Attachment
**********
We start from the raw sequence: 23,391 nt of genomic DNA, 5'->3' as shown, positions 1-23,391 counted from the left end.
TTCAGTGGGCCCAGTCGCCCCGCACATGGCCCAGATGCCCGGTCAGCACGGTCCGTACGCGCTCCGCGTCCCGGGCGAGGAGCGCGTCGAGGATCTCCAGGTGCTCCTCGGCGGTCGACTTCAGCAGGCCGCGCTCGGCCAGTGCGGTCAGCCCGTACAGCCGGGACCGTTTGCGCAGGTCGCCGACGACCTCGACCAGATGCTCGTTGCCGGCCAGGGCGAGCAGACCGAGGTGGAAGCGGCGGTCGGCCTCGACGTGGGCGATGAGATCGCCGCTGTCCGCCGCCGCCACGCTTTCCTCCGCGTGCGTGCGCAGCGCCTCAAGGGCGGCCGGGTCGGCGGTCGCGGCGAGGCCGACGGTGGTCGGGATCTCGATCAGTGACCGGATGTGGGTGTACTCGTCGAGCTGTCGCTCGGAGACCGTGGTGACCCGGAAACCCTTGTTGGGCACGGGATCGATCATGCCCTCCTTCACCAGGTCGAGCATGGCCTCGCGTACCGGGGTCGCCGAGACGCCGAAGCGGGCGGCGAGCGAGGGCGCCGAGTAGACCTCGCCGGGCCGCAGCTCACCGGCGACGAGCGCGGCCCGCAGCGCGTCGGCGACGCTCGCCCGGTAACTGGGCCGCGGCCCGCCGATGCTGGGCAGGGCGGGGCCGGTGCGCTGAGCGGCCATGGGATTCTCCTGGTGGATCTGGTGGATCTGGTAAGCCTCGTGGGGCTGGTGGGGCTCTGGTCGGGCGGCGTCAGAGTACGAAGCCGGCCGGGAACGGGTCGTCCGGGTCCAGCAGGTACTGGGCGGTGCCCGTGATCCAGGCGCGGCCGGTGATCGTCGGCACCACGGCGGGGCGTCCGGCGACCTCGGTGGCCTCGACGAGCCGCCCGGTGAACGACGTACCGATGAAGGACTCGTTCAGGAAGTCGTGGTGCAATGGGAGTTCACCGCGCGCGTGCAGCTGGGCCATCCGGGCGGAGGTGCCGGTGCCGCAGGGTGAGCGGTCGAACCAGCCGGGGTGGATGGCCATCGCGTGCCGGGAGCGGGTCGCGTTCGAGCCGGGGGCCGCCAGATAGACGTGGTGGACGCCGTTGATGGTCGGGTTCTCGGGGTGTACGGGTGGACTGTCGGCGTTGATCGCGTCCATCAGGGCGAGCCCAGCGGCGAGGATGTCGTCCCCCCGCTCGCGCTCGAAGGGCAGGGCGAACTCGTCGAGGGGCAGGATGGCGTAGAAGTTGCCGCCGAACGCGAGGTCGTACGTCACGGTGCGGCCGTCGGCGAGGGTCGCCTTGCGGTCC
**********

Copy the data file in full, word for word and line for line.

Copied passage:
We start from the raw sequence: 23,391 nt of genomic DNA, 5'->3' as shown, positions 1-23,391 counted from the left end.
TTCAGTGGGCCCAGTCGCCCCGCACATGGCCCAGATGCCCGGTCAGCACGGTCCGTACGCGCTCCGCGTCCCGGGCGAGGAGCGCGTCGAGGATCTCCAGGTGCTCCTCGGCGGTCGACTTCAGCAGGCCGCGCTCGGCCAGTGCGGTCAGCCCGTACAGCCGGGACCGTTTGCGCAGGTCGCCGACGACCTCGACCAGATGCTCGTTGCCGGCCAGGGCGAGCAGACCGAGGTGGAAGCGGCGGTCGGCCTCGACGTGGGCGATGAGATCGCCGCTGTCCGCCGCCGCCACGCTTTCCTCCGCGTGCGTGCGCAGCGCCTCAAGGGCGGCCGGGTCGGCGGTCGCGGCGAGGCCGACGGTGGTCGGGATCTCGATCAGTGACCGGATGTGGGTGTACTCGTCGAGCTGTCGCTCGGAGACCGTGGTGACCCGGAAACCCTTGTTGGGCACGGGATCGATCATGCCCTCCTTCACCAGGTCGAGCATGGCCTCGCGTACCGGGGTCGCCGAGACGCCGAAGCGGGCGGCGAGCGAGGGCGCCGAGTAGACCTCGCCGGGCCGCAGCTCACCGGCGACGAGCGCGGCCCGCAGCGCGTCGGCGACGCTCGCCCGGTAACTGGGCCGCGGCCCGCCGATGCTGGGCAGGGCGGGGCCGGTGCGCTGAGCGGCCATGGGATTCTCCTGGTGGATCTGGTGGATCTGGTAAGCCTCGTGGGGCTGGTGGGGCTCTGGTCGGGCGGCGTCAGAGTACGAAGCCGGCCGGGAACGGGTCGTCCGGGTCCAGCAGGTACTGGGCGGTGCCCGTGATCCAGGCGCGGCCGGTGATCGTCGGCACCACGGCGGGGCGTCCGGCGACCTCGGTGGCCTCGACGAGCCGCCCGGTGAACGACGTACCGATGAAGGACTCGTTCAGGAAGTCGTGGTGCAATGGGAGTTCACCGCGCGCGTGCAGCTGGGCCATCCGGGCGGAGGTGCCGGTGCCGCAGGGTGAGCGGTCGAACCAGCCGGGGTGGATGGCCATCGCGTGCCGGGAGCGGGTCGCGTTCGAGCCGGGGGCCGCCAGATAGACGTGGTGGACGCCGTTGATGGTCGGGTTCTCGGGGTGTACGGGTGGACTGTCGGCGTTGATCGCGTCCATCAGGGCGAGCCCAGCGGCGAGGATGTCGTCCCCCCGCTCGCGCTCGAAGGGCAGGGCGAACTCGTCGAGGGGCAGGATGGCGTAGAAGTTGCCGCCGAACGCGAGGTCGTACGTCACGGTGCGGCCGTCGGCGAGGGTCGCCTTGCGGTCC